..of “How paper is made”
The new Idea ad is indeed ‘what as idea Sirji’.. Loved it ,except that I didn’t understand why Sirji is beating that poor fellow in the end.The ad made me think on how paper is made. It is indeed a complex ,yet interesting process. I don’t understand the whole process in complete ,so thought of going with the kids-version of explanation. This link explains the whole process beautifully,with diagrams. Anybody intersted can check it out. For the rest of poor laymen like me,read below..
You gotta have fiber!
Over the centuries, paper has been made from a wide variety of materials — wood pulp, rice, water plants, cotton, even old clothes! But no matter what you use to make paper — you need “fiber.” Today’s paper fiber comes mainly from two sources — pulpwood logs and recycled paper products. In fact, much of the paper we use every day is a blend of new and recycled fiber.
From log to pulp.
Much of the paper produced in Idaho is made from “waste” — the tree parts from logging and sawmill operations that can’t be made into lumber. After harvesting, trees are cut into logs and are transported to the mill. At the mill, a debarker removes the bark from each log. The log is cut into boards of varying sizes. The wood that’s left over is then converted into wood chips, about the size of corn flakes (though not as tasty in milk!).
The wood chips are then put into “pulp digesters” where they are broken down by steam and chemicals into a gloppy pudding of cellulose fibers and other wood components. In another process, the chemicals, wood resins, and wood lignin (sort of a natural glue in the wood) are removed. The cellulose fibers are cleaned and screened many times to get them ready to be made into paper.
From pulp to paper.
The paper pulp (from wood chips, recycled paper, or both) is fed into the paper-making machine. A pump sprays a thin layer of the liquid paper pulp onto a moving wire screen. This screen can be up to 20 feet wide, and can travel at speeds of 60 miles per hour. That’s fast paper!
As the pulp is carried along by the screen, the water in it drops away, and the cellulose fibers become matted together, forming paper. While the paper is still damp, it is fed through a series of heated rollers which press it and dry it. The paper is then spooled into huge rolls, cut into various sizes, and converted into paper products.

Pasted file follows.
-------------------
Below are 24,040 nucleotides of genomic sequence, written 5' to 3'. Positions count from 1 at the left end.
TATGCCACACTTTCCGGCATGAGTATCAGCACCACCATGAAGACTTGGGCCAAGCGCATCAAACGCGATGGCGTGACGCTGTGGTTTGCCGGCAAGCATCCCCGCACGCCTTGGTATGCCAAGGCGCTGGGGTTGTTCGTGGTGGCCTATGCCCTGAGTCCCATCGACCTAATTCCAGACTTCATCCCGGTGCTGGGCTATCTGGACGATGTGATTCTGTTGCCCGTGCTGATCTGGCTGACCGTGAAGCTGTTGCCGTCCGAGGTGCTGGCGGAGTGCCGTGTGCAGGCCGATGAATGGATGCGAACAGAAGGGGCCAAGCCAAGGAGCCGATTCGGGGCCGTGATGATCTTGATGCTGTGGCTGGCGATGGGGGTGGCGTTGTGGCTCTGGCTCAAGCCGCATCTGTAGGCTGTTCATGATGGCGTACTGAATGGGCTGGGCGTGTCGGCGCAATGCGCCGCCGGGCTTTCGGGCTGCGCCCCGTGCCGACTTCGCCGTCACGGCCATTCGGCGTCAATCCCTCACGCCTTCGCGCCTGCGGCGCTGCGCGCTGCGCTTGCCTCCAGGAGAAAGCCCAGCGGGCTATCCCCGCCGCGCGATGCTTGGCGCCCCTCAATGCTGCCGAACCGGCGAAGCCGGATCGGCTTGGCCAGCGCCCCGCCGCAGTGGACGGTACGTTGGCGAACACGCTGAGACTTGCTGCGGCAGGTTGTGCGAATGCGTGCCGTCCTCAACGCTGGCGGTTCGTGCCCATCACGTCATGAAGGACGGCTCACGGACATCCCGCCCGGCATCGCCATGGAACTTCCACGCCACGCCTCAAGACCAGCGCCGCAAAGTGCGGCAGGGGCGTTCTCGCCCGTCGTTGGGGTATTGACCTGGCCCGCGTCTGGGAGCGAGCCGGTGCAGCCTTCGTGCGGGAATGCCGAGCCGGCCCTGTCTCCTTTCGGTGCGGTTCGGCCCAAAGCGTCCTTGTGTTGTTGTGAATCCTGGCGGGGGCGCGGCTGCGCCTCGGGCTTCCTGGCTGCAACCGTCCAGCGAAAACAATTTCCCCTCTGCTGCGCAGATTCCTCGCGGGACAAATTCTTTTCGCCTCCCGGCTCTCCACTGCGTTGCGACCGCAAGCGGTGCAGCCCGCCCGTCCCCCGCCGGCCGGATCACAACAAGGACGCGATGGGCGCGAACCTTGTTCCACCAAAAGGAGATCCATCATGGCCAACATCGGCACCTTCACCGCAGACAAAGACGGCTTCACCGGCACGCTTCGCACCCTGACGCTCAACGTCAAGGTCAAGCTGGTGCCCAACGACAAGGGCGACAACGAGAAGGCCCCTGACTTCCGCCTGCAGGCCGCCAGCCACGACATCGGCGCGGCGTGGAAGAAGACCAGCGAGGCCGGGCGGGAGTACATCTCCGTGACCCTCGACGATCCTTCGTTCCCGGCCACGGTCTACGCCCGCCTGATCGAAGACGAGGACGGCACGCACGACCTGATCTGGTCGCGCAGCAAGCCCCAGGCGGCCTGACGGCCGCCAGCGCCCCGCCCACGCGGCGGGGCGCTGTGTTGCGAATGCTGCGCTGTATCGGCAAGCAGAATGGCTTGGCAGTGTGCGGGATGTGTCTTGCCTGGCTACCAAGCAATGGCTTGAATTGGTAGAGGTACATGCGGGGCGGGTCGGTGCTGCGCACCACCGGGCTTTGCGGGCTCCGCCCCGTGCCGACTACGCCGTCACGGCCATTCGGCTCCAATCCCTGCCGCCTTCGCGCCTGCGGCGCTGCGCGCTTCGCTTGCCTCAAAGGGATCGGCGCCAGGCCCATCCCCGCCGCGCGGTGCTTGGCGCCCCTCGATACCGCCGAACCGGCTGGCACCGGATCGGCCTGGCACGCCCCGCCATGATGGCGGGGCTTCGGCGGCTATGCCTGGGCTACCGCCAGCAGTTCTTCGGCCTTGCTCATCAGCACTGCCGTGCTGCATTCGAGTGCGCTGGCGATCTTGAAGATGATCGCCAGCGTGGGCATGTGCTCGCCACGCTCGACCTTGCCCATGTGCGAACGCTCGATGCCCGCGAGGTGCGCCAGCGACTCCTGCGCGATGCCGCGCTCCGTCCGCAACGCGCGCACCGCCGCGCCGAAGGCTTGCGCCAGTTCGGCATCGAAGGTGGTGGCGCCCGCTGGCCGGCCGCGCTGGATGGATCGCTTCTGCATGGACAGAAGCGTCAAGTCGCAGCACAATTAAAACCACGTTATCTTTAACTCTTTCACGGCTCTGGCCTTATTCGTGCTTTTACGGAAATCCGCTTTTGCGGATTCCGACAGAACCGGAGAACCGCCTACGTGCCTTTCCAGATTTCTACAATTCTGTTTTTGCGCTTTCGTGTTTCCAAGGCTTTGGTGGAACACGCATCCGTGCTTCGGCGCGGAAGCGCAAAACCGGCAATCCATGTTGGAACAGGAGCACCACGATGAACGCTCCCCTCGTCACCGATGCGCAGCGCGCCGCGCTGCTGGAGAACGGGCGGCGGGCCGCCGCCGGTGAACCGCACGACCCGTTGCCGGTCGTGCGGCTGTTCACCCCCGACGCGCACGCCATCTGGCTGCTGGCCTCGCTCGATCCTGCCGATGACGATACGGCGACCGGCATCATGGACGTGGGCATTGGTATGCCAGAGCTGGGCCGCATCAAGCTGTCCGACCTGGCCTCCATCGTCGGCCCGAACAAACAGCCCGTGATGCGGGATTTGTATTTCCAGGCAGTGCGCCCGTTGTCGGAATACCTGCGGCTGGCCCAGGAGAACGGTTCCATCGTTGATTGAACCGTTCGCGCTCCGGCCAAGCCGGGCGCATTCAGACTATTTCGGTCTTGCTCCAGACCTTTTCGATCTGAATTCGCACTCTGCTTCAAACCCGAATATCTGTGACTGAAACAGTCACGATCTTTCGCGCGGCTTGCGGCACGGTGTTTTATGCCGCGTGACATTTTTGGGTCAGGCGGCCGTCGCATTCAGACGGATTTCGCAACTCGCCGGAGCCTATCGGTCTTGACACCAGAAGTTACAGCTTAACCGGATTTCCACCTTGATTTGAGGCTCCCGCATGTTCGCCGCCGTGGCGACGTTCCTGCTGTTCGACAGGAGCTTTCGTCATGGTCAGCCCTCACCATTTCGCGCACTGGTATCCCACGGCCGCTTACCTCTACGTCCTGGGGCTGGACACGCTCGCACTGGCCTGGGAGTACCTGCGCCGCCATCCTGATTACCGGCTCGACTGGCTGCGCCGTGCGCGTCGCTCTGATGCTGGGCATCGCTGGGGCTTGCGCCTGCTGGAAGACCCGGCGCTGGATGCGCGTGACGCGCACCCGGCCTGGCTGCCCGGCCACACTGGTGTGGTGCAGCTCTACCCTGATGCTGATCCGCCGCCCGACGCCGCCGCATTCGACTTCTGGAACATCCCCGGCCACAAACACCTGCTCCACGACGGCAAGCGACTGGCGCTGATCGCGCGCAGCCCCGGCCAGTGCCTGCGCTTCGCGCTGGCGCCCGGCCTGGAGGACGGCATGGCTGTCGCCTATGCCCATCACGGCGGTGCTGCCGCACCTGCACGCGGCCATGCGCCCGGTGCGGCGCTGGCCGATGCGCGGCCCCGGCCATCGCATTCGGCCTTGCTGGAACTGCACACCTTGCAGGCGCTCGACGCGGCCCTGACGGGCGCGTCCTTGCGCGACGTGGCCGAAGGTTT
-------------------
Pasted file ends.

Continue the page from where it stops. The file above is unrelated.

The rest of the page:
From paper to more paper.
Recycling paper helps make sure we get the most out of every tree we use. And it helps keep paper from clogging up our landfills. Each time paper is recycled, the cellulose fibers get shorter, until eventually the paper won’t hold together. That’s why most “recycled” papers contain some new paper fibers mixed in with the old. [link]
EarthAnswers – How Much Paper Can Be Made from a Tree?
It is impossible to know exactly how much paper can be made from one tree.
But let’s assume that the following paper products have been produced using 100 percent hardwood. A cord of wood is approximately 8 feet wide, 4 feet deep, and 4 feet high. A cord of air-dried, dense hardwood (oak, hickory, etc.) weighs roughly 2 tons, about 15-20 percent of which is water.
It has been estimated that one cord of this wood will yield one of these approximate quantities of products:
Source: A Tree for Each American, American Forest & Paper Association, Washington, DC[….]
And finally,did you know that paper can be made from banana stem too?
Ranjani Raghavan writes in the Indian Express about Kailash Thate, who set up an agro processing unit to extract fibers from banana stems which are then used to manufacture paper. Over time, Kailash found that more than 400 banana growers were interested in his technology resulting in at least 60 farmers setting up their own plants.
And the benefits?:
Thate is confident his business would grow manifold but he would also have to pay growers from where he gets stems for free now. “It cost me Rs 20,000 to set up the unit but I have nothing to lose as the first consignment that I have already sent would get me Rs 40,000,” he said while supervising the unit. [….]
Tho whole process is explained here beautifully in simple words.
Interesting na? 🙂
Good day to all..
p.s :Thanks a lot for all your thoughts and comments.I am extrememly sorry for not responding on time.The busy schedules at college and at home don’t allow me to take enough time I need to spent with you all.Sorry for that,but yeah,I do visit almost all my regular readers blogs. Keep in touch.Bye.
None of the images belong to me,but to those linked accordingly.